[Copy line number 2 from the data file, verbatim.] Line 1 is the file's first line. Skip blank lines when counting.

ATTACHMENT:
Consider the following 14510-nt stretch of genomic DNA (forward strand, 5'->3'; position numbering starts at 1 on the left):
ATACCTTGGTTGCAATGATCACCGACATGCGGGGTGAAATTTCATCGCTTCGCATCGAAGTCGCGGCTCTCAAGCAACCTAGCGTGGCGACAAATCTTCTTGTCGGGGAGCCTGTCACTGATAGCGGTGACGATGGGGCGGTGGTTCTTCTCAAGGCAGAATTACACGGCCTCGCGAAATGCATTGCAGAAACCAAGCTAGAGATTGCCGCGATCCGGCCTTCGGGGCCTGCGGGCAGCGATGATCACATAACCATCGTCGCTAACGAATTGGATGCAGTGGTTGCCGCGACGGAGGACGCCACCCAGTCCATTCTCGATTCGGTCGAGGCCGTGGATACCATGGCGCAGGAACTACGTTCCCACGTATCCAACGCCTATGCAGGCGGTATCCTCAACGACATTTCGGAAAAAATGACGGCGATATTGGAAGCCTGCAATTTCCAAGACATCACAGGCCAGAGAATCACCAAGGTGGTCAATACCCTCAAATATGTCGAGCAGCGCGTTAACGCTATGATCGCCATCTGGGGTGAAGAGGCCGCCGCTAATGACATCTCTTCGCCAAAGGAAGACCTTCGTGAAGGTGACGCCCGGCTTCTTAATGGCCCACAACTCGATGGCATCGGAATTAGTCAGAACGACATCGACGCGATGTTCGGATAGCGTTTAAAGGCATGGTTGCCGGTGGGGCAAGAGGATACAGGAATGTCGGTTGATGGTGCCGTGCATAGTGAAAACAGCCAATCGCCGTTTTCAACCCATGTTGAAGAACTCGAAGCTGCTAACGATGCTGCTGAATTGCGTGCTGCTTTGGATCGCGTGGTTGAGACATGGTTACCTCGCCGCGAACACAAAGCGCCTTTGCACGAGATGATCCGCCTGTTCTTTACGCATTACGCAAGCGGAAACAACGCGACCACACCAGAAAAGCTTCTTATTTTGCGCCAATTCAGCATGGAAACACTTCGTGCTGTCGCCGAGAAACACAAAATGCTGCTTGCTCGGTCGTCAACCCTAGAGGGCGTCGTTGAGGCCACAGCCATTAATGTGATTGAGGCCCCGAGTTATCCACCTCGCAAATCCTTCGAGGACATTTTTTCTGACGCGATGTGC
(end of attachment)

ATACCTTGGTTGCAATGATCACCGACATGCGGGGTGAAATTTCATCGCTTCGCATCGAAGTCGCGGCTCTCAAGCAACCTAGCGTGGCGACAAATCTTCTTGTCGGGGAGCCTGTCACTGATAGCGGTGACGATGGGGCGGTGGTTCTTCTCAAGGCAGAATTACACGGCCTCGCGAAATGCATTGCAGAAACCAAGCTAGAGATTGCCGCGATCCGGCCTTCGGGGCCTGCGGGCAGCGATGATCACATAACCATCGTCGCTAACGAATTGGATGCAGTGGTTGCCGCGACGGAGGACGCCACCCAGTCCATTCTCGATTCGGTCGAGGCCGTGGATACCATGGCGCAGGAACTACGTTCCCACGTATCCAACGCCTATGCAGGCGGTATCCTCAACGACATTTCGGAAAAAATGACGGCGATATTGGAAGCCTGCAATTTCCAAGACATCACAGGCCAGAGAATCACCAAGGTGGTCAATACCCTCAAATATGTCGAGCAGCGCGTTAACGCTATGATCGCCATCTGGGGTGAAGAGGCCGCCGCTAATGACATCTCTTCGCCAAAGGAAGACCTTCGTGAAGGTGACGCCCGGCTTCTTAATGGCCCACAACTCGATGGCATCGGAATTAGTCAGAACGACATCGACGCGATGTTCGGATAGCGTTTAAAGGCATGGTTGCCGGTGGGGCAAGAGGATACAGGAATGTCGGTTGATGGTGCCGTGCATAGTGAAAACAGCCAATCGCCGTTTTCAACCCATGTTGAAGAACTCGAAGCTGCTAACGATGCTGCTGAATTGCGTGCTGCTTTGGATCGCGTGGTTGAGACATGGTTACCTCGCCGCGAACACAAAGCGCCTTTGCACGAGATGATCCGCCTGTTCTTTACGCATTACGCAAGCGGAAACAACGCGACCACACCAGAAAAGCTTCTTATTTTGCGCCAATTCAGCATGGAAACACTTCGTGCTGTCGCCGAGAAACACAAAATGCTGCTTGCTCGGTCGTCAACCCTAGAGGGCGTCGTTGAGGCCACAGCCATTAATGTGATTGAGGCCCCGAGTTATCCACCTCGCAAATCCTTCGAGGACATTTTTTCTGACGCGATGTGC